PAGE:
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U.S.: Bush, Republicans Bask In Victory, But National Divide Persists

  • Robert McMahon

http://gdb.rferl.org/F0ECDE4A-0BC3-4A1D-A5DD-8C77C3A415FD_w203.jpg --> http://gdb.rferl.org/F0ECDE4A-0BC3-4A1D-A5DD-8C77C3A415FD_mw800_mh600.jpg President George W. Bush has won a second four-year term in office, gaining a larger margin of victory than four years ago but still presiding over a divided nation. Bush vowed to maintain vigorous antiterrorism efforts and help to build democracies in Iraq and Afghanistan. His opponent, John Kerry, made an appeal for unity after the election revealed persisting differences among Americans. Opinion surveys show the Bush campaign's stress on traditional values was as important as concern about terrorism in gaining his reelection.

New York, 4 November 2004 (RFE/RL) -- This time it took only several hours for George W. Bush to emerge from the U.S. presidential campaign as the clear winner.

The president collected nearly 4 million more popular votes than Democratic Senator John Kerry, and there was much less contention over the decisive vote, which took place in the state of Ohio.

Bush prevailed in a tough race in which Kerry assailed his conduct of the war in Iraq and portrayed him as a divisive figure both internationally and domestically.

With Republicans strengthening their majority in the U.S. Congress, the president pledged to follow through with core issues. They include plans to reform the U.S. tax code, fight terrorism, and build and sustain democracy in Iraq and Afghanistan.

He made an appeal to the many Kerry supporters for their trust. "A new term is a new opportunity to reach out to the whole nation," bush said. "We have one country, one constitution, and one future that binds us. And when we come together and work together, there is no limit to the greatness of America."

Bush won at least 274 electoral votes -- four more than he needed. Kerry had 252 electoral votes.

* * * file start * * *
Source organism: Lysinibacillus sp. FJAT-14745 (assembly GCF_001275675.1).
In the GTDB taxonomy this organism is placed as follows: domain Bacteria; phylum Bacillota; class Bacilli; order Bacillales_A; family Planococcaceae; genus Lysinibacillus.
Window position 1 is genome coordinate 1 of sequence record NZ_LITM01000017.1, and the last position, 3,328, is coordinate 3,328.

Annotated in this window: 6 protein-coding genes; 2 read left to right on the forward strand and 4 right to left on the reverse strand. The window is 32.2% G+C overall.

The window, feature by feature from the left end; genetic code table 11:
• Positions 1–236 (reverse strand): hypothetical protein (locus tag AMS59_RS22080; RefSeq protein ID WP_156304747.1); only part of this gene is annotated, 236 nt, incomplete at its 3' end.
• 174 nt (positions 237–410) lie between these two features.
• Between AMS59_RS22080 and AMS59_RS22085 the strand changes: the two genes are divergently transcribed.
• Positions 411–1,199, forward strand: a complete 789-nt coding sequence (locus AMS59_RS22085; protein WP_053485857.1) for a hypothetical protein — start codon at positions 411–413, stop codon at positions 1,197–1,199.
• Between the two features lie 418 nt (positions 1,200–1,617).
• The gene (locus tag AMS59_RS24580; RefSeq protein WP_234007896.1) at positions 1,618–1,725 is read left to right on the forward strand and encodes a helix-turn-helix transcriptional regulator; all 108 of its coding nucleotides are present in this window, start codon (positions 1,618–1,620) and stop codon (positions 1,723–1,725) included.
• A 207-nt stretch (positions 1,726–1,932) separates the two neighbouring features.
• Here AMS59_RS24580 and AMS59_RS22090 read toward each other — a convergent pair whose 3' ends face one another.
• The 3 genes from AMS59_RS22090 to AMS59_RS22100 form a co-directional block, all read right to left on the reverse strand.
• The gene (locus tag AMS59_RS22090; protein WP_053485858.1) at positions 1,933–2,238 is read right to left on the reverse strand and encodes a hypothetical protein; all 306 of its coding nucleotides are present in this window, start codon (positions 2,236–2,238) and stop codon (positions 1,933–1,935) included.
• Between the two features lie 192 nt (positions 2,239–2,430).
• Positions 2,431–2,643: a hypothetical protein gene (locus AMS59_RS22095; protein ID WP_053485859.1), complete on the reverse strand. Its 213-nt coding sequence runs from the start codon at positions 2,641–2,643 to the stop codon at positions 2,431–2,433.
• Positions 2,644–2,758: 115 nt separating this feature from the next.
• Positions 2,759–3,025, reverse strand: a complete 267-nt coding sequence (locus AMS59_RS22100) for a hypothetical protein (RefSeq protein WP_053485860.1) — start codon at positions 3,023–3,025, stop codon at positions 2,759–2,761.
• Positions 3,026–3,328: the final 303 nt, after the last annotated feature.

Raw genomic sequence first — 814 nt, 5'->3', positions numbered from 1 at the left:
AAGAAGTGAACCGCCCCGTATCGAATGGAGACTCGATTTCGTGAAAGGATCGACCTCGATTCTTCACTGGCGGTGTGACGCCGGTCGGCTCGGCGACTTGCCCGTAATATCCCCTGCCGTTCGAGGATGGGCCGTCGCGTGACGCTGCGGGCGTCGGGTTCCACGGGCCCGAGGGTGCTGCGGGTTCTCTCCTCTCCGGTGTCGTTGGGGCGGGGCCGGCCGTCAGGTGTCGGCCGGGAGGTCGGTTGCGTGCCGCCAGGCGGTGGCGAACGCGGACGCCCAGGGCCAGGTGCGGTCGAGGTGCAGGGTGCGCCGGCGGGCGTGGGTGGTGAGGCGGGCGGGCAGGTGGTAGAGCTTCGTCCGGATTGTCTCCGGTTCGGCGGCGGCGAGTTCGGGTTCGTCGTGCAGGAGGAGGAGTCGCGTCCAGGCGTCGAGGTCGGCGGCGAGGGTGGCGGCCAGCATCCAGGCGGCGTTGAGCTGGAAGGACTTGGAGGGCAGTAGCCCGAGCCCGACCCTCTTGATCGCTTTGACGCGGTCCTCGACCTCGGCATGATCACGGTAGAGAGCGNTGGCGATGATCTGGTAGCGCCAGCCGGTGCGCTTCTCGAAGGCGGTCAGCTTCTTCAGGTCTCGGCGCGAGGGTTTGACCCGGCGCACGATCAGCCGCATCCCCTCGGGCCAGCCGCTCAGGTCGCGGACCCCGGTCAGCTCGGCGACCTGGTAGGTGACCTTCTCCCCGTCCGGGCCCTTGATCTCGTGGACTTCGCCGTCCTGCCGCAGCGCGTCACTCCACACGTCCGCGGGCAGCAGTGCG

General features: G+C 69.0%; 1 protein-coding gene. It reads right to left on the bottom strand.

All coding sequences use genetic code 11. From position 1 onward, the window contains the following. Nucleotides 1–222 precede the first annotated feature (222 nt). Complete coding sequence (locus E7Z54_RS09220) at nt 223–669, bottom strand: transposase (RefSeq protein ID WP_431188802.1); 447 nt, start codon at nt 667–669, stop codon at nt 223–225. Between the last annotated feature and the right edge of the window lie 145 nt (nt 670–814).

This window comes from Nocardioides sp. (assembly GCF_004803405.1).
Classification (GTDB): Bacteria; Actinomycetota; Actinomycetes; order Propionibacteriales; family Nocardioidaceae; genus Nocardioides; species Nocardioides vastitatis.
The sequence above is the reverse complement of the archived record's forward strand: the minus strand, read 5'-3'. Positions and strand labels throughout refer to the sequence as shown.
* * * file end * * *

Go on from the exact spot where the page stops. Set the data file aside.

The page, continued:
Despite the clear victory -- compared to the 36-day battle in 2000 -- the fault lines in this election were similar to Bush's race against Al Gore four years ago. Exit polls showed Bush gaining the most support from citizens who are white, live in rural areas, and are religiously observant. Minorities, urban dwellers, and the less religious were primary backers of Kerry. This echo of 2000 persisted despite terrorist attacks, two wars, and growing fears about homeland security.

In his concession speech, Kerry said he talked with Bush yesterday about the dangers of these divisions and what he called the "desperate need for unity." "In the days ahead, we must find common cause, we must join in common effort, without remorse or recrimination, without anger or rancor," Kerry said. "America is in need of unity and longing for a larger measure of compassion."

In addition to the presidency, Republicans picked up at least two seats in the House of Representatives and four seats in the Senate, expanding their majority in both chambers.

The Associated Press reported that about 120 million people cast ballots in the election, or nearly 60 percent of the population. That makes it the highest percentage turnout since 1968. That reflects the success of both parties in stimulating voters, said Patrick Basham, a senior fellow specializing in politics at the Cato Institute, a private policy-research center in Washington.

Basham said Bush got a major boost from social conservatives and was able to convince more Americans that he would be stronger on national security. "I think the terrorism/national-security issue was paramount for many voters, although increasingly people have become ambivalent about Bush's leadership in this area," he said. "At the same time, they were reluctant to hand over to Kerry specifically, and I think were simply anxious about 'changing horses in midstream.'"
"The social issues are a very powerful mover of American voters in ways that Democrats regard as contrary to many of their interests."


An exit poll conducted for AP and U.S. broadcast networks found that moral issues were just as important to voters as terrorism and the economy. Such issues include opposition to abortion, embryonic stem-cell research, and gay marriage.

Bruce Buchanan, an expert on the U.S. presidency at the University of Texas, told RFE/RL that the influence of such issues was underestimated. "The social issues are a very powerful mover of American voters in ways that Democrats regard as contrary to many of their interests. That's a phenomenon that we have to explain and understand, I think, if we're going to get a handle on how American politics works at the presidential level," Buchanan said.

Indicative of this trend was a sweeping defeat of gay marriage in 11 U.S. states. Voters in these states backed state constitutional amendments to define marriage as a union between a man and a woman.

But as another sign of division over cultural issues, the state of California, led by its Republican Governor Arnold Schwarzenegger, supported a $6 billion measure to support human embryonic stem-cell research. The Bush administration has restricted funding on such research to existing stem-cell lines.

[For reaction from around the world to the U.S. presidential election, see RFE/RL's webpage "World Reacts To U.S. Election".]
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